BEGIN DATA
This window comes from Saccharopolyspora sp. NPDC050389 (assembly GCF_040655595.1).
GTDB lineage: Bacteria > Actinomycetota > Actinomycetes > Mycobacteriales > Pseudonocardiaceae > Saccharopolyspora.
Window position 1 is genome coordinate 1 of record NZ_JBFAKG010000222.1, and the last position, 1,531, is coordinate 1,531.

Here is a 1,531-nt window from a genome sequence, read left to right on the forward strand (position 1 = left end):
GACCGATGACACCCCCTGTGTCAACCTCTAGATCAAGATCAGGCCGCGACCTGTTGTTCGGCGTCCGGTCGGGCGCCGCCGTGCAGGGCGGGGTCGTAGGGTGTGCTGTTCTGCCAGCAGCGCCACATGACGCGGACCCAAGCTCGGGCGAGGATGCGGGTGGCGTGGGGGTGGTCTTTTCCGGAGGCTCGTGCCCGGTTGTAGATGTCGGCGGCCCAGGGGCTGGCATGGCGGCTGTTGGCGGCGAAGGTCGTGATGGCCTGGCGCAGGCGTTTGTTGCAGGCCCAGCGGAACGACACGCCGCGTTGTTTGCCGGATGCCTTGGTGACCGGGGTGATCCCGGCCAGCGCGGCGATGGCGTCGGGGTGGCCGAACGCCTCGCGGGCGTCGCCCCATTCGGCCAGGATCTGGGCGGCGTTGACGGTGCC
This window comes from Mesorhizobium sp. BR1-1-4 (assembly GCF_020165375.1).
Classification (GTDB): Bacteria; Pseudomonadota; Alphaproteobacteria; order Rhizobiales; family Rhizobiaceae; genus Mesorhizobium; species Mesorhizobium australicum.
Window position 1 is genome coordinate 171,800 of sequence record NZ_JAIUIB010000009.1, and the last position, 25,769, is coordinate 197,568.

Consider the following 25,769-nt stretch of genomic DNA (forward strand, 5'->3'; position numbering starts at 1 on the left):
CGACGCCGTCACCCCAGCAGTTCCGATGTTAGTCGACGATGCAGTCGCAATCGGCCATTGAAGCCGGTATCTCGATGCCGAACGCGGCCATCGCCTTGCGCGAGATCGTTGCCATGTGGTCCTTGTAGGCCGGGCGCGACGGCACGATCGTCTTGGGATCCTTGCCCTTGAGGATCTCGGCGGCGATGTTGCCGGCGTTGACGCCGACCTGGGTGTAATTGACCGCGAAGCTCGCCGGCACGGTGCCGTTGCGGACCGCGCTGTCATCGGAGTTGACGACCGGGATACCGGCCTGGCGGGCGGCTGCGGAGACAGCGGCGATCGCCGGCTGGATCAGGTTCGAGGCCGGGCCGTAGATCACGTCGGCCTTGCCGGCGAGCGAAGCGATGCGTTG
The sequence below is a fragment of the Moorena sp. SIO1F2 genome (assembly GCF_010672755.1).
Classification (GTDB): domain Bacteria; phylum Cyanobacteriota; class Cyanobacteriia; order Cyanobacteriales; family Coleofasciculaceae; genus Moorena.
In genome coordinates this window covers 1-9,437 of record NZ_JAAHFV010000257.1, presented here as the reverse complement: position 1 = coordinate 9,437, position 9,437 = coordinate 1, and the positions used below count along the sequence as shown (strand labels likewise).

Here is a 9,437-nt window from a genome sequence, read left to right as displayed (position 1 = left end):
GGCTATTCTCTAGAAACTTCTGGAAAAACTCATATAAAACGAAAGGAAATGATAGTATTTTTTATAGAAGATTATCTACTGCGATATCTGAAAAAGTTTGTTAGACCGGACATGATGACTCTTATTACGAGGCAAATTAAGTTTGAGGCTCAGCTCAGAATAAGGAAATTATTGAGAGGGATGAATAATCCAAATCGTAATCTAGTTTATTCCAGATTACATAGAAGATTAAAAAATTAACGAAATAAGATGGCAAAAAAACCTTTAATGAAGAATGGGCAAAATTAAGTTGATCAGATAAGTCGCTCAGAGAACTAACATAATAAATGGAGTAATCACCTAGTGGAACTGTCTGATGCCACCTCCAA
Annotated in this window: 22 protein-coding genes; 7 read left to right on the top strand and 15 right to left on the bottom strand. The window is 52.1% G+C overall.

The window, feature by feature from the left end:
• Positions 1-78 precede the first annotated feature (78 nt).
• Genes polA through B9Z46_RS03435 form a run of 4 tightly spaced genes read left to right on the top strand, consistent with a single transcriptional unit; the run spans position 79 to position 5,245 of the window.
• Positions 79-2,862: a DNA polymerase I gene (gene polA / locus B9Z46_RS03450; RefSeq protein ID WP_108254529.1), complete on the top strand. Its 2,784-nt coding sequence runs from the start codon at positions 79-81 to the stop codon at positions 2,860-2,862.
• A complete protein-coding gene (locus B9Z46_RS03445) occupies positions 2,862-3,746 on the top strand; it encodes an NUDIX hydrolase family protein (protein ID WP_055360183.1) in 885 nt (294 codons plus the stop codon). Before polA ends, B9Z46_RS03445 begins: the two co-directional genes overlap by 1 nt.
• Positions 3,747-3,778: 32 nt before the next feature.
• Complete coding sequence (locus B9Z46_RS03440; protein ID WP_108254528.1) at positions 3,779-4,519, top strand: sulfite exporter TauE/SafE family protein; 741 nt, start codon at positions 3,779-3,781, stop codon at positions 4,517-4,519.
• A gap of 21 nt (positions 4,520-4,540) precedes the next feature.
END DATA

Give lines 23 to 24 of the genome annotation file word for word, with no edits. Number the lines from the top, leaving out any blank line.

• Complete coding sequence (locus B9Z46_RS03440; protein ID WP_108254528.1) at positions 3,779-4,519, top strand: sulfite exporter TauE/SafE family protein; 741 nt, start codon at positions 3,779-3,781, stop codon at positions 4,517-4,519.
• A gap of 21 nt (positions 4,520-4,540) precedes the next feature.